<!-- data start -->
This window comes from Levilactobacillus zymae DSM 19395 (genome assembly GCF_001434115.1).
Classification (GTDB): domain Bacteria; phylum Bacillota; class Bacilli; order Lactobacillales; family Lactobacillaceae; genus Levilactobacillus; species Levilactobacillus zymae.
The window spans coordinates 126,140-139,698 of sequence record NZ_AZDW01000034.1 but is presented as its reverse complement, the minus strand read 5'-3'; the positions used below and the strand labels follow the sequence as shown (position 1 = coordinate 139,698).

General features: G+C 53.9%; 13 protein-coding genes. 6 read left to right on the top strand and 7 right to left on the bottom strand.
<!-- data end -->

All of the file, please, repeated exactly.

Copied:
This window comes from Levilactobacillus zymae DSM 19395 (genome assembly GCF_001434115.1).
Classification (GTDB): domain Bacteria; phylum Bacillota; class Bacilli; order Lactobacillales; family Lactobacillaceae; genus Levilactobacillus; species Levilactobacillus zymae.
The window spans coordinates 126,140-139,698 of sequence record NZ_AZDW01000034.1 but is presented as its reverse complement, the minus strand read 5'-3'; the positions used below and the strand labels follow the sequence as shown (position 1 = coordinate 139,698).

General features: G+C 53.9%; 13 protein-coding genes. 6 read left to right on the top strand and 7 right to left on the bottom strand.